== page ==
Now that fall is in full force and winter is slowly approaching (even though it is over 80 degrees here in Ohio on this first day of October), it will be soon that people will be spending more time indoors. Frankly, this actually influences the higher number of structural fires in the fall and winter. So, as the days become shorter and the nights longer (and colder), here are a few tips to help prevent fires in your home:
- Cook with caution: Don’t stray too far away from the kitchen when cooking. It’s easy to get distracted while something is simmering on the stovetop or baking in the oven, but try using a timer as a helpful reminder something is cooking. Also, consider keeping at least a three-foot radius around the stove as a “kid-free zone” to prevent accidental bumping of hot pots and pans.
- Heating the home: Since the shorts and bathing suits will be traded in for sweaters and jackets, you’re likely to bring out the warm blankets and turn the heat on soon. Try to keep anything that can be combustible away from heating equipment such as fireplaces, wood-burning stoves, and space heaters. Have your heating equipment inspected annually by professionals to help prevent system malfunctions that could cause a fire.
- Candlelight: Candles can make lovely decorations and really accent a home (and make it smell like pumpkin spice), but they can also be very dangerous. Whether they are used in a jack-o-lantern or as an emergency measure during a power outage, keep candles in a sturdy holder so they won’t tip over easily. Try to keep hair and clothing away from the candle as you light it, and don’t burn a candle down to the very end.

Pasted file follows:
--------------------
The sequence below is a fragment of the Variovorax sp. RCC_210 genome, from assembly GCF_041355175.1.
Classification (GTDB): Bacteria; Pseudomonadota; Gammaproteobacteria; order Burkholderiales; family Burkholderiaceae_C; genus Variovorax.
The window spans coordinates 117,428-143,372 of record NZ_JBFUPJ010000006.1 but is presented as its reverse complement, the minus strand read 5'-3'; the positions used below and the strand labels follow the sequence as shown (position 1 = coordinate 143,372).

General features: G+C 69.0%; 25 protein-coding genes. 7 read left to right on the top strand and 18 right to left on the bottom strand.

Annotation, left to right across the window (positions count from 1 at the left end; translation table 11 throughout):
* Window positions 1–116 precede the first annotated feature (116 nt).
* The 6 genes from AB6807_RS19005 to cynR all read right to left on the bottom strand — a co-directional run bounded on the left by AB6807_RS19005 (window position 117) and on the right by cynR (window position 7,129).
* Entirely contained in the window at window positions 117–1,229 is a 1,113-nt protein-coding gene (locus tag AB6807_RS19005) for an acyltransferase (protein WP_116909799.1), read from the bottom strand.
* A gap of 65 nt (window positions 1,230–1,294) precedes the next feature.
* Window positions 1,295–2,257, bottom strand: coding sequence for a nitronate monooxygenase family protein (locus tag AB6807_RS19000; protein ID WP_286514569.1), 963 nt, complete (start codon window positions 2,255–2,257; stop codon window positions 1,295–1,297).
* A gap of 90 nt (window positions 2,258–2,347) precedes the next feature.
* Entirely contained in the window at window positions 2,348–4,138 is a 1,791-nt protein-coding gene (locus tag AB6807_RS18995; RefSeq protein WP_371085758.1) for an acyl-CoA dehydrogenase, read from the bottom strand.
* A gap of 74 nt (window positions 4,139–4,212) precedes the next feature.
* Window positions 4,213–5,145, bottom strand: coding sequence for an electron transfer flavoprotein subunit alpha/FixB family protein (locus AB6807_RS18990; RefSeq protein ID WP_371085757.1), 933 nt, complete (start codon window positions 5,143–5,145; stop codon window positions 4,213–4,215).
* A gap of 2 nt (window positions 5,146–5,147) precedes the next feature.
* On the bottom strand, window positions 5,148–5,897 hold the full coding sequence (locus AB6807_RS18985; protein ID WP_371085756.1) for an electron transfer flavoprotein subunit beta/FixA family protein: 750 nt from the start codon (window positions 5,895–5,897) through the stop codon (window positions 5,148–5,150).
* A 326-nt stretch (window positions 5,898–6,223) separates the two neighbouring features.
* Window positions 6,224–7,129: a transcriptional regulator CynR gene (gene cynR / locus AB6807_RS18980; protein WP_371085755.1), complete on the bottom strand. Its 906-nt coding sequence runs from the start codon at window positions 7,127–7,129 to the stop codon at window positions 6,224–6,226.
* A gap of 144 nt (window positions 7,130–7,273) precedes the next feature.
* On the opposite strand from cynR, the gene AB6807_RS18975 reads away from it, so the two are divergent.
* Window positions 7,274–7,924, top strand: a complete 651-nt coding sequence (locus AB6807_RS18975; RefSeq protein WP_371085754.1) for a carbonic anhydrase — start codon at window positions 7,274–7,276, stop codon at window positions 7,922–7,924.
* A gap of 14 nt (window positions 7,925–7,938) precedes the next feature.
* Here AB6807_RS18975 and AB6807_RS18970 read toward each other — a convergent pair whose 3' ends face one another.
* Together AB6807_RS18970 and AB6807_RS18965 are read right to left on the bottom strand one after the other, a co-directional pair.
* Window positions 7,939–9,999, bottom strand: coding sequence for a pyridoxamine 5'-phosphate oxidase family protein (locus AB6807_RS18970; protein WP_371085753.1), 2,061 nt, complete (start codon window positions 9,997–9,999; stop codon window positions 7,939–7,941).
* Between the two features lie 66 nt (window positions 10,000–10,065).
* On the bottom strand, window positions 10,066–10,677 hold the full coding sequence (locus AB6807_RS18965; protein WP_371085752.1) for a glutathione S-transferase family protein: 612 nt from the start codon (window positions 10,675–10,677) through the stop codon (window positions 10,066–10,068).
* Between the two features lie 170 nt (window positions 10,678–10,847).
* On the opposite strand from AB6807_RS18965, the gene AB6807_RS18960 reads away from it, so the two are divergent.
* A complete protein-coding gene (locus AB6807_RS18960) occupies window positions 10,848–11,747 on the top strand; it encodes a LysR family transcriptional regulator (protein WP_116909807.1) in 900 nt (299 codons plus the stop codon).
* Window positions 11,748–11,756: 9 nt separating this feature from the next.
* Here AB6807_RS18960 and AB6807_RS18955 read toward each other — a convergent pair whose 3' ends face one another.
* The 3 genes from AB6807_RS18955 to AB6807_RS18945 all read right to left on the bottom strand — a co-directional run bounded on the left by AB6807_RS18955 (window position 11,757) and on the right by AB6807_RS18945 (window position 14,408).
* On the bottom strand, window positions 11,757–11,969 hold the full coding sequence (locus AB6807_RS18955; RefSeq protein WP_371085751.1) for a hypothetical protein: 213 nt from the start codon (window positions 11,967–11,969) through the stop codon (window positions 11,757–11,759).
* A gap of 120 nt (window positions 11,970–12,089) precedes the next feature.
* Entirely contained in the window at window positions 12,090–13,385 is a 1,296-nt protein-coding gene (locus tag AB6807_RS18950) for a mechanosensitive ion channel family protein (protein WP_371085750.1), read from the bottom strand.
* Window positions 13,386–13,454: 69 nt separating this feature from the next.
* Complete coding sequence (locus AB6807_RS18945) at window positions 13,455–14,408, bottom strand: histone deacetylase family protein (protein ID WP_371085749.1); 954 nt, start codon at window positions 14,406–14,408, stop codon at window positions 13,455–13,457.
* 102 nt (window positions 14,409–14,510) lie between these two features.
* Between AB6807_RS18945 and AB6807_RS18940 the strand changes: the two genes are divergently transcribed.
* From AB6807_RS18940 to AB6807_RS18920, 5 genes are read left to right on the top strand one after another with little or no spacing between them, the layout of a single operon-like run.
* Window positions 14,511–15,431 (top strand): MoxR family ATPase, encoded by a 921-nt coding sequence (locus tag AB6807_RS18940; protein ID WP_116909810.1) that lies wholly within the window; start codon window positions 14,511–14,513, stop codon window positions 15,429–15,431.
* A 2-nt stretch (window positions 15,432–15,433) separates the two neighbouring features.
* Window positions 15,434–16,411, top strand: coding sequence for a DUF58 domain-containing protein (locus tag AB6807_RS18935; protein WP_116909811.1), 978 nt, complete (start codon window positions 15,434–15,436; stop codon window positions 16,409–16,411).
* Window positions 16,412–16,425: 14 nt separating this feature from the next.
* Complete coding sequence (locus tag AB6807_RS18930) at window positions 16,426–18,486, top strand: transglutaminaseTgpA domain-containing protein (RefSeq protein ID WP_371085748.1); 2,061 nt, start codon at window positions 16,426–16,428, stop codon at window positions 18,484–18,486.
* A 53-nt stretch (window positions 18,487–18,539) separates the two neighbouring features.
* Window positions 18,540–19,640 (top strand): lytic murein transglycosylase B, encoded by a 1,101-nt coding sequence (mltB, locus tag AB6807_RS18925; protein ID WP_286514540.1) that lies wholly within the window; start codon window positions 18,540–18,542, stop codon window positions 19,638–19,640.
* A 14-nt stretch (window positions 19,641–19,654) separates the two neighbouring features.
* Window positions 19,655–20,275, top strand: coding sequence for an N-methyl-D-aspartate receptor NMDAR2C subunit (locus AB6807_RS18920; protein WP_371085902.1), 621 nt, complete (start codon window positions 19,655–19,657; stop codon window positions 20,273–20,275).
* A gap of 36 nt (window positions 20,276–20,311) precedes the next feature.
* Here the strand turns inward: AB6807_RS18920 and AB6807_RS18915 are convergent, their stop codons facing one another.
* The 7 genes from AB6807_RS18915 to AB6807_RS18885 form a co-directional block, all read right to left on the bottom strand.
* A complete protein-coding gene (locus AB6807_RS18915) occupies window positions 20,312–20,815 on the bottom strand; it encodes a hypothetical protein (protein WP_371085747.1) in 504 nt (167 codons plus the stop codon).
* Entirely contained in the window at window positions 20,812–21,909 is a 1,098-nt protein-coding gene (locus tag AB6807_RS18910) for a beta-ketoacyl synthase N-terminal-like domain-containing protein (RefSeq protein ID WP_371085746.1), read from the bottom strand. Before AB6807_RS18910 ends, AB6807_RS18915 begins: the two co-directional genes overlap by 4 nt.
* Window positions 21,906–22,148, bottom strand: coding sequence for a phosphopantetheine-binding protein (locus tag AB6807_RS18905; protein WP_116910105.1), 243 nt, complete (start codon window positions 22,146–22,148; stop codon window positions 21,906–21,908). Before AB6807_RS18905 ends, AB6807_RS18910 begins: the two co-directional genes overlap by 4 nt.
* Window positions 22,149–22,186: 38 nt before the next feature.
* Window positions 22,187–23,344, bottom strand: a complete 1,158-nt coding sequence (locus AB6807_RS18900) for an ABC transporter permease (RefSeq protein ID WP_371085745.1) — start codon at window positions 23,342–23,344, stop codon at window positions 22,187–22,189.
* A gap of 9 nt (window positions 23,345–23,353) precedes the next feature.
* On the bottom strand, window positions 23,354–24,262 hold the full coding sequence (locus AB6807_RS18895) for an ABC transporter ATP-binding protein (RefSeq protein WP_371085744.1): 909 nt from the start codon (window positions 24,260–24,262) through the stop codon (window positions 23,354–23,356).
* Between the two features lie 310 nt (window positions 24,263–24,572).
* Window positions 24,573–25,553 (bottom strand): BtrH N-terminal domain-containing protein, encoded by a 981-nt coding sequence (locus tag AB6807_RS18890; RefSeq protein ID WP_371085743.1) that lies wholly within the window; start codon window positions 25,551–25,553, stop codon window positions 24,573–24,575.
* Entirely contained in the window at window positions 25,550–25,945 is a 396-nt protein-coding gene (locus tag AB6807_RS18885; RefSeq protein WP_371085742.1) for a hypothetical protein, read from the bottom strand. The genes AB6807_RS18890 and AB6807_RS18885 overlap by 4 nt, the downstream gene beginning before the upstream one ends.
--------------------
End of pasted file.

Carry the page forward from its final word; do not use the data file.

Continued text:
- Electrical outlets: The fall and winter seasons are a time when most people begin decorating their homes. A safety tip to remember when it comes to decorations is to not plug too much into an extension cord or safety strip. Big appliances should always be plugged directly into a wall outlet. Make sure electrical cords are not running under carpets or in front of doorways because they could also become a potential trip hazard.
- Safety equipment: A big piece of fire safety and prevention is ensuring all the equipment is working properly. It is a good idea to test all smoke alarms monthly, change batteries annually, and replace the old alarms with newer models after 10 years. If there is anyone in the household who is hard of hearing, there are smoke alarms that are available that have strobe lights to visually alert them of a fire. Also, have a working fire extinguisher that is visible, unobstructed, and in it’s designated location.
Fall and winter can be beautiful seasons filled with holidays, good food, and cozy nights with the family. Don’t let a fire prevent you from spending this season with your family. For more tips and fire prevention information, check out the National Fire Protection Association (NFPA). I hope you try using some of these fire prevention tips in your household, and if you have any tips of your own you would like to share, please leave them in the comments section!
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I totally agree that we shouldn’t leave the room while we’re cooking, especially for extended periods of time. This is the reason why one of my neighbors got their entire kitchen burned within minutes. In order to prevent this from happening to our own house, I’d rather have a residential fire system installed for our own safety.
Hi there! Your tips seem to be really helpful since residential fires are pretty common in autumn and winter. Getting your home electrical system inspected can protect your home from a fire. One should remember that it’s of vital importance to use only reliable circuit breakers because defective ones can be extremely dangerous to you.